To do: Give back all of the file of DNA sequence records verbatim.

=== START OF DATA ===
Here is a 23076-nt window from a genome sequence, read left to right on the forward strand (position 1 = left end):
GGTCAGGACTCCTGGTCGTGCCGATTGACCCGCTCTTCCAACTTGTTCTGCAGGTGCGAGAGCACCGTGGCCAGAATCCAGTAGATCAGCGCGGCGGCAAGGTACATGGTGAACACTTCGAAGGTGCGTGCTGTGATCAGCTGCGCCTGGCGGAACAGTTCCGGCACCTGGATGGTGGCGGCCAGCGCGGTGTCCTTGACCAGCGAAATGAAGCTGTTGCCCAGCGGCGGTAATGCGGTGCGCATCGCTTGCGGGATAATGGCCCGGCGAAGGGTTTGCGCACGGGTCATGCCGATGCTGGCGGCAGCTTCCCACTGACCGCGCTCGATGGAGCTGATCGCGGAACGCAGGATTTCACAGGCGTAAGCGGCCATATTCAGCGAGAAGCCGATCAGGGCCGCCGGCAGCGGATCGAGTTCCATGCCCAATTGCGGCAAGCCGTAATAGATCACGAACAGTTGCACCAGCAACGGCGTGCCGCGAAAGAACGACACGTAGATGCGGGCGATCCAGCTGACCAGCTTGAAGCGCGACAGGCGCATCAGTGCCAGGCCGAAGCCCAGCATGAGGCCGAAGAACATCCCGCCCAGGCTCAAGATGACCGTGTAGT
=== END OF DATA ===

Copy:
Here is a 23076-nt window from a genome sequence, read left to right on the forward strand (position 1 = left end):
GGTCAGGACTCCTGGTCGTGCCGATTGACCCGCTCTTCCAACTTGTTCTGCAGGTGCGAGAGCACCGTGGCCAGAATCCAGTAGATCAGCGCGGCGGCAAGGTACATGGTGAACACTTCGAAGGTGCGTGCTGTGATCAGCTGCGCCTGGCGGAACAGTTCCGGCACCTGGATGGTGGCGGCCAGCGCGGTGTCCTTGACCAGCGAAATGAAGCTGTTGCCCAGCGGCGGTAATGCGGTGCGCATCGCTTGCGGGATAATGGCCCGGCGAAGGGTTTGCGCACGGGTCATGCCGATGCTGGCGGCAGCTTCCCACTGACCGCGCTCGATGGAGCTGATCGCGGAACGCAGGATTTCACAGGCGTAAGCGGCCATATTCAGCGAGAAGCCGATCAGGGCCGCCGGCAGCGGATCGAGTTCCATGCCCAATTGCGGCAAGCCGTAATAGATCACGAACAGTTGCACCAGCAACGGCGTGCCGCGAAAGAACGACACGTAGATGCGGGCGATCCAGCTGACCAGCTTGAAGCGCGACAGGCGCATCAGTGCCAGGCCGAAGCCCAGCATGAGGCCGAAGAACATCCCGCCCAGGCTCAAGATGACCGTGTAGT